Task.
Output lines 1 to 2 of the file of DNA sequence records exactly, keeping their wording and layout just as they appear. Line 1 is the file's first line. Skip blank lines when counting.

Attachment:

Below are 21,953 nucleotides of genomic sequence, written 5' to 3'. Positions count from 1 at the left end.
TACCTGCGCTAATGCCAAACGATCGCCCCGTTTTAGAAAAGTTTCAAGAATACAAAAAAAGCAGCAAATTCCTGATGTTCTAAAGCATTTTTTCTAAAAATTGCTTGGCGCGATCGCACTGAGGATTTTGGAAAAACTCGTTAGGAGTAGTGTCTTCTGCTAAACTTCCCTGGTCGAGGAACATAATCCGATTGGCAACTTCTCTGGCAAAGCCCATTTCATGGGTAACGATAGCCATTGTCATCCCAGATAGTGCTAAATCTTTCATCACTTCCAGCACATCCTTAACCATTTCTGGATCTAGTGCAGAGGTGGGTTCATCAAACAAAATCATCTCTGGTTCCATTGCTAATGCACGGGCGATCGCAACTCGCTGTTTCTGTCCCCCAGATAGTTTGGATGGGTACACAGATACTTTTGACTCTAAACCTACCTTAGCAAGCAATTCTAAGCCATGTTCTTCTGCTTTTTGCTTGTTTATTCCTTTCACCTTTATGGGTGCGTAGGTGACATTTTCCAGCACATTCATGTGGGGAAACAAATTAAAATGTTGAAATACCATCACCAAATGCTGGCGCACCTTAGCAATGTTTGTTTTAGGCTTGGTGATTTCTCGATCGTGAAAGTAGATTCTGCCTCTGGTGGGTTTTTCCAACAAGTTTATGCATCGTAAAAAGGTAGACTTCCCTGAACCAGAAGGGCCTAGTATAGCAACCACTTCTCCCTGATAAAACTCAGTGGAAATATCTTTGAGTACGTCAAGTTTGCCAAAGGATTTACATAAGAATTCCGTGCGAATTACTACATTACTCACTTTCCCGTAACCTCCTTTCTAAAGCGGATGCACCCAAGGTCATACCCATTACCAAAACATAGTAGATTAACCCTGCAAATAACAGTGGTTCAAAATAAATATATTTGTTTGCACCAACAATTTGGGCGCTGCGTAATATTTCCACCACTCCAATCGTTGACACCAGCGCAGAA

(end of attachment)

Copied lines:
Below are 21,953 nucleotides of genomic sequence, written 5' to 3'. Positions count from 1 at the left end.
TACCTGCGCTAATGCCAAACGATCGCCCCGTTTTAGAAAAGTTTCAAGAATACAAAAAAAGCAGCAAATTCCTGATGTTCTAAAGCATTTTTTCTAAAAATTGCTTGGCGCGATCGCACTGAGGATTTTGGAAAAACTCGTTAGGAGTAGTGTCTTCTGCTAAACTTCCCTGGTCGAGGAACATAATCCGATTGGCAACTTCTCTGGCAAAGCCCATTTCATGGGTAACGATAGCCATTGTCATCCCAGATAGTGCTAAATCTTTCATCACTTCCAGCACATCCTTAACCATTTCTGGATCTAGTGCAGAGGTGGGTTCATCAAACAAAATCATCTCTGGTTCCATTGCTAATGCACGGGCGATCGCAACTCGCTGTTTCTGTCCCCCAGATAGTTTGGATGGGTACACAGATACTTTTGACTCTAAACCTACCTTAGCAAGCAATTCTAAGCCATGTTCTTCTGCTTTTTGCTTGTTTATTCCTTTCACCTTTATGGGTGCGTAGGTGACATTTTCCAGCACATTCATGTGGGGAAACAAATTAAAATGTTGAAATACCATCACCAAATGCTGGCGCACCTTAGCAATGTTTGTTTTAGGCTTGGTGATTTCTCGATCGTGAAAGTAGATTCTGCCTCTGGTGGGTTTTTCCAACAAGTTTATGCATCGTAAAAAGGTAGACTTCCCTGAACCAGAAGGGCCTAGTATAGCAACCACTTCTCCCTGATAAAACTCAGTGGAAATATCTTTGAGTACGTCAAGTTTGCCAAAGGATTTACATAAGAATTCCGTGCGAATTACTACATTACTCACTTTCCCGTAACCTCCTTTCTAAAGCGGATGCACCCAAGGTCATACCCATTACCAAAACATAGTAGATTAACCCTGCAAATAACAGTGGTTCAAAATAAATATATTTGTTTGCACCAACAATTTGGGCGCTGCGTAATATTTCCACCACTCCAATCGTTGACACCAGCGCAGAA